• 309. This way code can once in a single framework and executed using multiple HTML frameworks. http://jwebunit.sourceforge.net/
  • Security Debugging
    -Error Pages
  • 310. Has my system been compromised?
    • Logging and Error handling is one of the most important concept in Security.
    • 311. When an incident happens, the first questions are always “How did they get in?” and “What data was compromised?”.
    • 312. The least favorite answer is usually “No one knows.”
    • 313. With efficient logging of authorization, access to secure information, and any anomalous interaction with the system, a proper recovery of the system is usually insured.
    • 314. The logs should be store into a different system in case the Web system is ever compromised, one where the Web system sends them but never asks for them back.
    • 315. Logging is a fundamental API that comes with the Java and .NET languages.
  • Logging the C# way….
    using System;
    using System.Diagnostics;
    class EventLogExample
    static void Main(string[] args)
    string sSource = "my warning message";
    string sLog = "Application";
    string sEvent = "Sample Event";
    if (!EventLog.SourceExists(sSource))
    EventLog.CreateEventSource(sSource, sLog);
    EventLog.WriteEntry(sSource, sEvent);
    EventLog.WriteEntry(sSource, sEvent,
    EventLogEntryType.Warning, 234);
  • 316. The C# Logger output….
  • 317. Exception Handling
    • Exception handling has helped debugging immensely. It allows a programmer to code for anomalies and handle a bizarre behavior.
    • 318. There are 3 components of handling an exception, and they are the “try”, “catch” and “finally” blocks.
    • 319. The “try” block will throw an exception from normal code, the “catch” block will catch the exception and handle it, and the “finally” block will process the cleanup afterwards.
    • 320. The “catch” block can log the anomaly, stop the program, or process it in a hundred different ways.
    • 321. You can write your own custom exception classes to trace specific pieces of code.
  • C# Exception Handling code….
    class TestException{
    static void Main(string[] args){
    StreamReader myReader = null;
    // constructor will throw FileNotFoundException
    myReader = new StreamReader("IamNotHere.txt");
    }catch (FileNotFoundException e){
    Console.WriteLine("FileNotFoundException was {0}", e.Message);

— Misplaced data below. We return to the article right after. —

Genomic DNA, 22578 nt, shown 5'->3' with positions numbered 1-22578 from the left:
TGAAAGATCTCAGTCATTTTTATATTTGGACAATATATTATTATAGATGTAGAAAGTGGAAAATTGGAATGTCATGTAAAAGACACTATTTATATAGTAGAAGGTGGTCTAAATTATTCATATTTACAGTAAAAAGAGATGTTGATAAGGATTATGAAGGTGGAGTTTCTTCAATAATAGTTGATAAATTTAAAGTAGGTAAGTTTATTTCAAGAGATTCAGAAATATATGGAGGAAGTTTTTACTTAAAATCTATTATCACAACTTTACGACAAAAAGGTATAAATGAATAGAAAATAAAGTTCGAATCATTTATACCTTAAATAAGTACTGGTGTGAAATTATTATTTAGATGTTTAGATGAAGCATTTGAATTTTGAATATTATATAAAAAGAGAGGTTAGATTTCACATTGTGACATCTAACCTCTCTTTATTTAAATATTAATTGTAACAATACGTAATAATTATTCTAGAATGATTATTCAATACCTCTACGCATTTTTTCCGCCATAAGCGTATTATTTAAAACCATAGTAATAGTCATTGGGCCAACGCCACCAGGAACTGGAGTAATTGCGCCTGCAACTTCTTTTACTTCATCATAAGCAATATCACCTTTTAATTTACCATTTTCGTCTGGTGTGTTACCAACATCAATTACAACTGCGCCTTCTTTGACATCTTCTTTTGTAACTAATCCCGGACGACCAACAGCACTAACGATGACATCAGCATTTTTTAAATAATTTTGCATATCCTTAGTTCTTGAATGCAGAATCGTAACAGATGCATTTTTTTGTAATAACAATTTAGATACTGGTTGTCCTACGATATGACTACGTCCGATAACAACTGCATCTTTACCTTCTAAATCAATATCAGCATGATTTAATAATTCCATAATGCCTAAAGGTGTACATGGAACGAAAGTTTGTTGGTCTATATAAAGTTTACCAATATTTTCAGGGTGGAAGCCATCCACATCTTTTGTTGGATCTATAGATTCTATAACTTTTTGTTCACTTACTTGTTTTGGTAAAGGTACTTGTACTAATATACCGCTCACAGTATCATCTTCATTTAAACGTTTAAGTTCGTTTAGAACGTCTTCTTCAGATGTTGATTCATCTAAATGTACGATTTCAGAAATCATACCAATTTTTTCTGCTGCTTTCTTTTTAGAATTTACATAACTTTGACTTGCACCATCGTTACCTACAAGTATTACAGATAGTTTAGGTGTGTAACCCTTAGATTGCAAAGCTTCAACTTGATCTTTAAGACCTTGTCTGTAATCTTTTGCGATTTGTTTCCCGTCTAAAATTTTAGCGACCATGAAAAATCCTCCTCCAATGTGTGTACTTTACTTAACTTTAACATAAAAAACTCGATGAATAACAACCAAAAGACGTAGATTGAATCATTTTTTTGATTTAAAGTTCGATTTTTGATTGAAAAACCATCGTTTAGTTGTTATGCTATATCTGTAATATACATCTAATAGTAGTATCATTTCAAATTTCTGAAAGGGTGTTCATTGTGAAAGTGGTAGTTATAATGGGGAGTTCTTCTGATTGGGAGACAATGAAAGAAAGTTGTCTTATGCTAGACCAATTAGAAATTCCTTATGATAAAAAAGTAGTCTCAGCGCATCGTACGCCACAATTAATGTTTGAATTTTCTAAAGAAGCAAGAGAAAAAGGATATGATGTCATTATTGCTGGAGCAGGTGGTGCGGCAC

}catch (IOException e){
    Console.WriteLine("IOException was {0}" + e.Message);
    if (myReader != null){
    }catch (IOException e){
    Console.WriteLine("IOException was {0}" + e.Message);}}}}}
    Output-> FileNotFoundException was Could not find file ‘C:IamNotHere.txt'.
  • 322. Log4net
    • The previous logging and exception handling example has many hard coded pieces. Log4Net offers more de-coupling by being separated as highly configurable framework.
    • 323. http://logging.apache.org/log4net/
    • 324. Even though the basic CLR logging framework can accept changes on destination through its Handler in the “logging.properties”, Log4Net offers more advanced features in its XML use of its Appender class.
    • 325. Log4Net supports XML configuration and a text configuration in log4Net.properties.
    • 326. Log4Net supports Appenders that will append the logs to databases, emails, files, etc. http://logging.apache.org/log4net/release/config-examples.html
  • Log4Net ASP.NET code
  • 327. Log4j Console output
  • 328. Adding an Appender #1
    • Let’s read the XML Appender from app.config.
    • 329. Change the BasicConfigurator to XmlConfigurator:
  • Adding an Appender #2
    • Add app.config for "c:Loglog.txt”:
  • Adding an Appender Running
    • Reading "c:Loglog.txt”:
  • NLog
    • Nlog is similar to Log4Net. The difference is that Log4Net is a .Net version of Log4J and is a framework. NLog is a plugin to Visual Studio with templates.
    • 330. http://nlog-project.org/
  • NLog
    • Adding log configuration with Visual 2010 plugin:
  • NLog
    • When debugging from VS2010, the default logging directory maps to C:Program FilesCommon FilesMicrosoft SharedDevServer10.0 .
    • 331. This Nlog.config will append the logger in to a file named after the classname, i.e Webapplication1._Default.txt:
  • Nlog code
    • From the WebApplication1 Class, Default.aspx.cs code:
  • Nlog log file
    • Printing the Webapplication1._Default.txt:
  • Error Pages
    • Default Error pages may display unintentional information. For instance, some error pages may display database information in an exception.
    • 332. An error page giving details, like a database or table name, may be more than enough to give an attacker enough information launch an attack at the website.
    • 333. To correct bad error handling in pages, Tomcat, Struts and other Web engines will allow default configurations to throw a specific error page for any unknown exceptions. For instance, many Web Application Firewalls (WAFs) will generate a error page 500 “Internal Server Error” for blocking an attack.
  • Hackme Books
    (Bad error handling)
  • 334. Send something more generic
    (based on business input)
  • 335. Web Error pages….
    Many web sites use the default error pages that show the user exceptions and even exceptions into the database. The database exceptions have a tendency to display table names and invalid SQL statements that can be used for further probing.
    To send all errors to a custom Error page, the web.config file for IIS:
    <customErrors mode="On"
  • 336. Custom Errors in ASP.NET
    • A good resource on the issue is http://www.codeproject.com/KB/aspnet/customerrorsinaspnet.aspx
    • 337. The idea is to redirect the error to a generic error.html page by the web.config configuration.
  • Send something more generic
    (based on business input)